Two very different perspectives, but both of them perspectives that are not ill-placed. Maybe CUET and NEP are a step in the right direction, maybe it all going to fall on our faces, but isn’t it too early to call the end result, placing bets when the coin hasn’t even been tossed yet? 


Is the Indian education system flawed?

“On a scale of 1 to 10? A solid 8.79… there is an immense focus on memorising and the teachers don’t want us to go beyond the scope of the NCERT. In all the boards in India, there are some key points that the examiners want and if you do not write them, you won’t get marks. But what if I have understood the concept and I just don’t remember that one big fancy word that you use in your textbook, does that mean I am dumb?” says Trisha.

“I don’t think the answer to this question really changes when we move from school to college. The education was and is flawed, and there is no way around that. However, much we try to incorporate projects and assignments, all of them still end up falling in that same narrow scope and we are still shunned for asking questions that might stretch beyond the prescribed reading,” adds Rubani.

So, does it really make a change— that move from school to college? College does give us a lot of practical skills, it does make us learn things like budgeting and saving, that we wouldn’t have learnt before, but then this isn’t a feat of the education system. We might be blaming the education system for more than what is due, but isn’t education that one place where we expected things to be different? Isn’t education the place where we are supposed to be free to ask questions in? Isn’t education that one thing that is supposed to uplift us and allow us to become better than becoming a shackle in our leg and a leash on our throat?


Manasvi Kadian

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Think about your favourite teacher, first best friend, first crush, sharing tiffin boxes, the class getting up and chanting “good morning teacher”, bells ringing and copies closing in unison. Nostalgic, right? 

School inevitably leads one to “memory avenue” where one cannot help but wander. With the Semester-End Examination bidding farewell, the WhatsApp groups flood with reunion plans. But there exists a bitter side, a side that is an underlying decay, decay that cannot be ignored.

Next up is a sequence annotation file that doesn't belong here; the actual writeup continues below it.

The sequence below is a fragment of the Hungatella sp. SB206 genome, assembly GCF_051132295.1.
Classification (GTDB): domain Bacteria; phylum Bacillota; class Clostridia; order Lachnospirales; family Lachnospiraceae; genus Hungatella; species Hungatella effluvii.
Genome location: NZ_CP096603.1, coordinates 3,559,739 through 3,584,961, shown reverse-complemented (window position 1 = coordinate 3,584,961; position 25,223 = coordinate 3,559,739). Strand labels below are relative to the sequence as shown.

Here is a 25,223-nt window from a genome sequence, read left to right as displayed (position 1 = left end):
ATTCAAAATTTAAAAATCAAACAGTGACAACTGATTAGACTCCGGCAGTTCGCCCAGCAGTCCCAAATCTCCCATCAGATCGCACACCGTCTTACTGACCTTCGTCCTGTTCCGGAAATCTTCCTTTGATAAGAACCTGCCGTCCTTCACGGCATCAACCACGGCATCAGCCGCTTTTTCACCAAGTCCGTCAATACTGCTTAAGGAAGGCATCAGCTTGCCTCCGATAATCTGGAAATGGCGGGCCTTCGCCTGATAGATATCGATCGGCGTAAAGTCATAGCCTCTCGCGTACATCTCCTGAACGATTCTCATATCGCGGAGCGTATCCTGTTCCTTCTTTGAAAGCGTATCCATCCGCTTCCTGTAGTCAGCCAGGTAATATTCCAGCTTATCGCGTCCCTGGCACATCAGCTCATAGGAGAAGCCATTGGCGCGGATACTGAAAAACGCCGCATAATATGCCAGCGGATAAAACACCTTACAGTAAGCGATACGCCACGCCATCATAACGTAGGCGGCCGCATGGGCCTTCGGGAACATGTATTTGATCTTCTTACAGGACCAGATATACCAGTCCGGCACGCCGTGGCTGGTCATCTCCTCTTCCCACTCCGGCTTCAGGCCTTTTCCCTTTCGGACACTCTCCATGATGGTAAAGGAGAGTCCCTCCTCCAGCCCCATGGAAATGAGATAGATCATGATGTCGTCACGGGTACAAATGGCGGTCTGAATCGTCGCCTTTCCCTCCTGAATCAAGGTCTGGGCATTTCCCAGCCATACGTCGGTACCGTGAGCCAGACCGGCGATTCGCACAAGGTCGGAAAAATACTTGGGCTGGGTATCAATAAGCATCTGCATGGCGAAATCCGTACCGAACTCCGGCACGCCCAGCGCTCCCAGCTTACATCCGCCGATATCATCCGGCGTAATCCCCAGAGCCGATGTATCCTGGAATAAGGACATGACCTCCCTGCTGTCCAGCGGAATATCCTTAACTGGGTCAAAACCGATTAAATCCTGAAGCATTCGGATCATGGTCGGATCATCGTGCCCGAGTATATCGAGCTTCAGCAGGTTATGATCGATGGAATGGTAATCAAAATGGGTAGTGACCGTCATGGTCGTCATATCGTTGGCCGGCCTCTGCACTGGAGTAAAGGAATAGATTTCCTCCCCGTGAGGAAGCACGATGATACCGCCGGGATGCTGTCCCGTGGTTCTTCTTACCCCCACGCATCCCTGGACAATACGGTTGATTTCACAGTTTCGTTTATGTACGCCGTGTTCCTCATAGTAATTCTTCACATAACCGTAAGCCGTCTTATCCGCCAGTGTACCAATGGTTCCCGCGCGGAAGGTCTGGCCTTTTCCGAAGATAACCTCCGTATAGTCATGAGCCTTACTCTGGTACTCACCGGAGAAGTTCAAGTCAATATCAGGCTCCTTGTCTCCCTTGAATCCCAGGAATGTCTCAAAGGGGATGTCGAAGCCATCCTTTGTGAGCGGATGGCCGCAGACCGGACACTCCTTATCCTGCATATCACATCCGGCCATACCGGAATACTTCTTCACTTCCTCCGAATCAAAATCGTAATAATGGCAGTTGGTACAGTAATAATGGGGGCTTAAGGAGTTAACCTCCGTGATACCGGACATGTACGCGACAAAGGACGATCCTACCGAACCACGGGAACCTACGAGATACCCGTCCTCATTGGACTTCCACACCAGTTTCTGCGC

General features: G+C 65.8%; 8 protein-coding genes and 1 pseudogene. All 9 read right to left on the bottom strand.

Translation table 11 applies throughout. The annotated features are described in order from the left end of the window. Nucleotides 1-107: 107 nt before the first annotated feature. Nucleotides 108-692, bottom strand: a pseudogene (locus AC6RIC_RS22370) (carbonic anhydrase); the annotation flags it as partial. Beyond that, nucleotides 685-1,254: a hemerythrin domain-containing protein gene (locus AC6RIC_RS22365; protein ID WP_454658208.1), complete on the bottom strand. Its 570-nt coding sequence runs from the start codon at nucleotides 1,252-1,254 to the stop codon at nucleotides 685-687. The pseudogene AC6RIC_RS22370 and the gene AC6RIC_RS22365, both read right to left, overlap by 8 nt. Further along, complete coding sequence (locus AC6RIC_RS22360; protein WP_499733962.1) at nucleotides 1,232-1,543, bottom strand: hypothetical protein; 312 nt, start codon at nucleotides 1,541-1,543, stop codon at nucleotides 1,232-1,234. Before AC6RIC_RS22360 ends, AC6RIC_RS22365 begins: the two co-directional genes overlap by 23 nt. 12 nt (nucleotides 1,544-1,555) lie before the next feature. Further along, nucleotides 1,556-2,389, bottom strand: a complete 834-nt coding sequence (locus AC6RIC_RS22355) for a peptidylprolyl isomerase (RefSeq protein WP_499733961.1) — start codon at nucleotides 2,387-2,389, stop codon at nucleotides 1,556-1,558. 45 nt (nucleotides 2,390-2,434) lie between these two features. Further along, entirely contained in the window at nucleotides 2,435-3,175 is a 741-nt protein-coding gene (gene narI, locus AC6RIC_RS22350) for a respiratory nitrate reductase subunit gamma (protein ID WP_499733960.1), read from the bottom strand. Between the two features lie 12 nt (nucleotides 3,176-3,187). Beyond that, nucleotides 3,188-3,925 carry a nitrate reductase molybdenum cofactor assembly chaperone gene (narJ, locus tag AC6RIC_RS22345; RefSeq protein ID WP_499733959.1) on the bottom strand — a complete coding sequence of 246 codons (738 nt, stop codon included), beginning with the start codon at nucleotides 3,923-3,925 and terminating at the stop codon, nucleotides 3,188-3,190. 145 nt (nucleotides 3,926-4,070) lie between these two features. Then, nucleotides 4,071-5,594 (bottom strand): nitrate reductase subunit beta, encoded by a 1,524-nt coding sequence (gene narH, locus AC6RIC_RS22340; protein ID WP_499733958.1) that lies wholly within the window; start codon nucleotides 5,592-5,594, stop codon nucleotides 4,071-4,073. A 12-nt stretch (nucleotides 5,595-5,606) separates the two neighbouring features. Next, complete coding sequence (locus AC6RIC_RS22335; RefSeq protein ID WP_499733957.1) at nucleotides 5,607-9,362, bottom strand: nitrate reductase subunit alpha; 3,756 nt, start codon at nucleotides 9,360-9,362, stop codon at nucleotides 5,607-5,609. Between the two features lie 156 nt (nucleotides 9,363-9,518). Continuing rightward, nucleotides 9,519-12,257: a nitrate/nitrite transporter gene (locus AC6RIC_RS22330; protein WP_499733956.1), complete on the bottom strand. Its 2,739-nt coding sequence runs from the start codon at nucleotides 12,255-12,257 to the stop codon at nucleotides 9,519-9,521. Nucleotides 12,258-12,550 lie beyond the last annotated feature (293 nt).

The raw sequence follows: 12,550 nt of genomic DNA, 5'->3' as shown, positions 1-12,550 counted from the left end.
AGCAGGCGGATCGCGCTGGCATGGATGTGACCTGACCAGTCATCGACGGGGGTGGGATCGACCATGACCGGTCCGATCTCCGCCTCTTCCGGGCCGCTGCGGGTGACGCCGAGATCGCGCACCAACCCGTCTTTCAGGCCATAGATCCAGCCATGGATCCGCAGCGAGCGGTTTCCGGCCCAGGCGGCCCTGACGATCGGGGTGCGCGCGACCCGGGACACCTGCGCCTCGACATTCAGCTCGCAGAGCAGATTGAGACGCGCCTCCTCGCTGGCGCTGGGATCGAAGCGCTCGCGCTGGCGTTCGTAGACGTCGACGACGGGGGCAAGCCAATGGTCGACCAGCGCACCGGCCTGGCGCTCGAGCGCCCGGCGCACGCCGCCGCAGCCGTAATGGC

School instils fear in the hearts of students. The adrenalin rush at the fear of not knowing an answer turns out to be a baseless tremor, as one looks back at past. Eventually, this fear becomes a part of one’s system and the default setting of thinking more and speaking fewer sets in. How many times did you know the answer, had a doubt or an opinion but could not raise your hand? Did this resurface in your adulthood? Let that thought sink in…..

“I remember I was in seventh when our teachers segregated us on the basis of the length of our kurtas. We were very young hence, we actually started feeling guilty.”

The length of a kurta, the length of a skirt, the magnitude of the narrowness of one’s pants, the crime of rolling up one’s sleeves seem to be the only parameters which exist to judge students and categorize them into “good” and “undisciplined”. This plight continues like the not-so-famous process of “unnatural selection”, we assume that Darwin hangs his head down at the thought of it. The stages of categorization continue till an alpha being is found who is used as the ideal specimen to which others are advised to “look up to”. “Look at him, try to be like him” they say. Eventually, one tries to follow, as a result, the coping mechanism changes to copying mechanism and a school changes into a mass production unit.

The garden never claimed the roses to be the most beautiful. The flowerpots never told the periwinkles to be like lilies, the soil never told the weed to act like grass.

Students learn to follow, follow their teachers, follow elders, and follow what the book says. No one teaches the act of resistance, the act of questioning is a forbidden fact because apparently, questions do not come as six markers in papers. They never let one ask why but expect an explanation in your diary note.

Schools hollow out the capacity to have opinions. The glass is always half full and schools half-heartedly open horizons to fit in critical thinking. Agitation and resistance are Greek words until one enters college, where every voice matters, where every act of dissent is not reduced to rootless rebellion.